Babies crying at night can be a challenge for parents, disrupting sleep and causing distress. How to stop baby crying at night understanding why babies cry during sleep and learning effective techniques to soothe them can significantly improve sleep quality for both the baby and the entire family. In this comprehensive guide, we’ll delve into the various reasons behind nighttime crying, practical methods to calm your baby, and normal sleep patterns for different age groups.

Why Do Babies Cry at Night?

Newborns and older babies may whimper, cry, or scream during sleep. This behavior is often a normal phase of development, as babies haven’t yet adjusted to regular sleep cycles. They may wake frequently or make strange noises during sleep, which is typical unless accompanied by additional worrying symptoms like signs of illness or pain.

As babies develop more means of expression, nighttime crying may indicate nightmares or night terrors. Nightmares occur during lighter sleep stages (REM), while night terrors happen during deeper sleep phases, causing the baby to become agitated and cry. Although relatively rare, these phenomena can occur even in infants, especially when they are sick or haven’t had enough sleep recently.

Effective Strategies On How To Stop Baby Crying At Night

Allow Self-Soothing: Babies often calm themselves after crying during sleep. Avoid immediately picking them up from the crib, as this can disrupt their sleep cycle. Instead, give them some time to settle back down on their own.

Gentle Comforting: If crying persists, try softly speaking to your baby or gently massaging their back or stomach. These soothing actions can help them transition into another sleep phase and reduce crying.

Breastfeeding: For breastfed babies who feed during sleep, nursing can provide comfort and help them relax. Parents should consider whether breastfeeding might further awaken the baby and decide accordingly.

Understanding Sleep Patterns: Recognize your baby’s unique sleep cycle. Some babies cry lightly as they drift off to sleep or just before waking up. Understanding your baby’s sleep pattern can help identify how to stop baby crying at night.

Addressing Discomfort: Babies may cry during sleep due to discomfort, such as colic or teething pain. Consult a pediatrician for advice on relieving your baby’s discomfort safely.

Comforting After Nightmares: If your baby wakes up from a nightmare, soothe them with a calming bedtime ritual. Reassure older babies and children that what they dreamt isn’t real, helping them feel secure.

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When to Seek Medical Advice

Parents should consult a pediatrician if:

  • The baby cries due to pain or discomfort.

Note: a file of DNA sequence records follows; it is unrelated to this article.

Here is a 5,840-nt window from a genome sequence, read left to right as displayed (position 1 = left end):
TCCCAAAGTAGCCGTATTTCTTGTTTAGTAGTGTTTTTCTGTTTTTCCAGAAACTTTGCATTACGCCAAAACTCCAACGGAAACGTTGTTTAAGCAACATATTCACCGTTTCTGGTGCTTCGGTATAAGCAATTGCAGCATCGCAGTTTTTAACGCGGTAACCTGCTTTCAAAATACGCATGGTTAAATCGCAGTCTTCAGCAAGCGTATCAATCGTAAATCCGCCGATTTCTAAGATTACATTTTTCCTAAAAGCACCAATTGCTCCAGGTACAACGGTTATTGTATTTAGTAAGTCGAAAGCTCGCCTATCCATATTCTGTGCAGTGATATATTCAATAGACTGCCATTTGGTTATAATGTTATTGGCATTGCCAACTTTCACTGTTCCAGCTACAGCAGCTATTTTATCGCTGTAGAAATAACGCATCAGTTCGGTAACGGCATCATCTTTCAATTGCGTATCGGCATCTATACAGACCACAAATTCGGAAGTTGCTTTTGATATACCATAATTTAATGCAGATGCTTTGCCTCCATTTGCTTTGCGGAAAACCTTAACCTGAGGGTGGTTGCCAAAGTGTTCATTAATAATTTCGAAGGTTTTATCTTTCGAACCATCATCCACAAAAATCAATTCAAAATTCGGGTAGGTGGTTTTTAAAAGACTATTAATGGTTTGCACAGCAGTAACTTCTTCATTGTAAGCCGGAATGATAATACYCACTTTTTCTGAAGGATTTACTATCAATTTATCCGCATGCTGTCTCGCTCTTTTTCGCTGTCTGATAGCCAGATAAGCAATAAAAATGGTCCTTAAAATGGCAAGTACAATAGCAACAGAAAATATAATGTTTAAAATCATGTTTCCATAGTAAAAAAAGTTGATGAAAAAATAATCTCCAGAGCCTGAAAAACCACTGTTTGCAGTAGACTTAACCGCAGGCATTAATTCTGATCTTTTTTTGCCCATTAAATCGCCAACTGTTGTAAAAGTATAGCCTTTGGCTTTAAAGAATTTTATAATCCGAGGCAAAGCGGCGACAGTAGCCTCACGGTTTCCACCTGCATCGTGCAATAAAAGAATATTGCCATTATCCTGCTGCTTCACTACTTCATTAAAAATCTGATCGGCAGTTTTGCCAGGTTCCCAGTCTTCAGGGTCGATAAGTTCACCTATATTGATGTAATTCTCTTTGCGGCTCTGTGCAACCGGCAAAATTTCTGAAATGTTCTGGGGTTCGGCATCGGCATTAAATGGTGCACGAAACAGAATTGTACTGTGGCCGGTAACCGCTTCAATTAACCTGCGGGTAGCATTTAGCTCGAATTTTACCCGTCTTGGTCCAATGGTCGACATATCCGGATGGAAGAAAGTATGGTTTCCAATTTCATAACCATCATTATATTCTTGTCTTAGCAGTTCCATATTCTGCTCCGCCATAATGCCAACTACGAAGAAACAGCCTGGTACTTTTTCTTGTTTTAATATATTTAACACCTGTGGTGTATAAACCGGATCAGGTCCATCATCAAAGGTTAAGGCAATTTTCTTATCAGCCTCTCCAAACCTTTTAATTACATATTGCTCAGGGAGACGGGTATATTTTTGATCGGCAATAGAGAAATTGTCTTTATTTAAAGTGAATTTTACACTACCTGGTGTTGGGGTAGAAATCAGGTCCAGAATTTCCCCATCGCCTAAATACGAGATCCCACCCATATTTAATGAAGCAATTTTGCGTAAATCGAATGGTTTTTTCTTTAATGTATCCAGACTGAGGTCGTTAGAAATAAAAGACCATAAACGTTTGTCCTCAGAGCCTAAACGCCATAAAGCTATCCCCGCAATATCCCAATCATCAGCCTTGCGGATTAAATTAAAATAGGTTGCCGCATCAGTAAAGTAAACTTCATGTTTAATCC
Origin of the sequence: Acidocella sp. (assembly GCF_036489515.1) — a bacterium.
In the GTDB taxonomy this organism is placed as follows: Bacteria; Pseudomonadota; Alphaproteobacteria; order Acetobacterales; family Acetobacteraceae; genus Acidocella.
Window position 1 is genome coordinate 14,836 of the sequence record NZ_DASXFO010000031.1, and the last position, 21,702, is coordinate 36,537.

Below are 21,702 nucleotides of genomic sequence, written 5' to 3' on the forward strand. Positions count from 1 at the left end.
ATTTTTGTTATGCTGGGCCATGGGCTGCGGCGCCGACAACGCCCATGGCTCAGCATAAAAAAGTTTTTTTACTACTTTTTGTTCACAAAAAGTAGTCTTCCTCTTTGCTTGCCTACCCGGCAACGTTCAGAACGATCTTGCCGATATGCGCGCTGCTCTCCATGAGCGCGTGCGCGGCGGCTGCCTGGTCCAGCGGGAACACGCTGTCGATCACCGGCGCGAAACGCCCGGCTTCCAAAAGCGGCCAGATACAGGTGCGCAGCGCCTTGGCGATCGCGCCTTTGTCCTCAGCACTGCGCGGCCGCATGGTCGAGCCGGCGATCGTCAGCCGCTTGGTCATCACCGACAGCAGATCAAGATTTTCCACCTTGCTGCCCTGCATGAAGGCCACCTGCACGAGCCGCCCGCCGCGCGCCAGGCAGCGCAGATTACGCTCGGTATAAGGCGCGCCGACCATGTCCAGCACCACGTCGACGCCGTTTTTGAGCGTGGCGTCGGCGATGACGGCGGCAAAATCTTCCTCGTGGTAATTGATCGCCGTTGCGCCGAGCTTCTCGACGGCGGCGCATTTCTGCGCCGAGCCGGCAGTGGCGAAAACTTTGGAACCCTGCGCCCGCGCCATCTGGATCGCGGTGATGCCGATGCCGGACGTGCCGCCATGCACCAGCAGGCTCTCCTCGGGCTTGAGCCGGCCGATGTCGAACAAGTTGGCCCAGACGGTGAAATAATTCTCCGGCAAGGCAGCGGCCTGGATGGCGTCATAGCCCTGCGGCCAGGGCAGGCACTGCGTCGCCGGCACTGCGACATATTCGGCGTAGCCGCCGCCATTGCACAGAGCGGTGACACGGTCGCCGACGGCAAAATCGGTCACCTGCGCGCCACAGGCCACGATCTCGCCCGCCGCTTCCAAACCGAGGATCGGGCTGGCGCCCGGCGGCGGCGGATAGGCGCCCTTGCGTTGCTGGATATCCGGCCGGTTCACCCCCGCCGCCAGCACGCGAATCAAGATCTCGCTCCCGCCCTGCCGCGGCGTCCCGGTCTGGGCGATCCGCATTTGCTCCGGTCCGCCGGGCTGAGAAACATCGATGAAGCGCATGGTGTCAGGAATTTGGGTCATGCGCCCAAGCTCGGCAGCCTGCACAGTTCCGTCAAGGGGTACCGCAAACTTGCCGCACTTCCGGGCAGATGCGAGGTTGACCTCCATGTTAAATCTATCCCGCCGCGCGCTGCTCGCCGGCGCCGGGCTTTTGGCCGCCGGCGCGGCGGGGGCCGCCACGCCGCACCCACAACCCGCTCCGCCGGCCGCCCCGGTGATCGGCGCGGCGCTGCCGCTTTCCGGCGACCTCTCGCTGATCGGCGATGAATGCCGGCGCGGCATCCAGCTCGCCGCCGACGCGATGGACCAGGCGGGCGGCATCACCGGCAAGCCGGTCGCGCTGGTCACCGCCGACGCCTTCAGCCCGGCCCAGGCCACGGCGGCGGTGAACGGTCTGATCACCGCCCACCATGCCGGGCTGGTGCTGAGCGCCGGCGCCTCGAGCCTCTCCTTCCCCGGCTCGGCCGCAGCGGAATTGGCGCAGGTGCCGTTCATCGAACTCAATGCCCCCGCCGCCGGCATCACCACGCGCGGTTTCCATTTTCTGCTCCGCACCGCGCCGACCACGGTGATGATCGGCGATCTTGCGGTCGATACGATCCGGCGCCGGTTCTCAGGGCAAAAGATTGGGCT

• There are sudden changes in the baby’s sleep habits.
  • Sleep-related issues occur frequently and affect the child’s functioning.
  • Feeding difficulties impact sleep.

Normal Sleep Patterns by Age

Newborns (0-1 month): Sleep is unpredictable, with short waking periods followed by longer sleep stretches. Babies typically wake every 2-3 hours, sometimes more frequently, for feedings.

Older Newborns (1-3 months): Babies begin adapting to life outside the womb. Some develop a regular sleep schedule, though sleeping through the night is rare. Sleep usually lasts for 3.5 hours or less.

Babies (3-7 months): Some babies start sleeping for longer periods, even through the night. Towards the end of this period, many establish a sleep routine involving two shorter daytime naps and a longer nighttime sleep.

Babies (7-12 months): Most babies sleep through the night by 9 months. Around age 1, some transition to one daytime nap, while others continue with two until age 2.

Toddlers (over 12 months): Toddlers need 12-14 hours of sleep daily, including nighttime and daytime naps. Most nap once a day until around 18 months.


Sleep challenges, especially in the early months, are common for babies. Each child is unique, with their own needs and behaviors. How to stop baby crying at night, By understanding your baby’s temperament and employing effective soothing techniques, parents can improve sleep quality, reduce nighttime crying, and ensure their baby feels safe and comfortable at night. In most cases, nighttime crying is a normal phase of development that eventually resolves with time.

Photo by Jonathan Borba on Unsplash

Hiscock, H., & Davey, M. J. (2012). Sleep disorders in infants and children.
Mindell, J. A., et al. (2016). Development of infant and toddler sleep patterns: Real-world data from a mobile application.
Nightmares and sleep. (n.d.).
Night terrors (2017).
Understanding children’s sleep habits. (n.d.).


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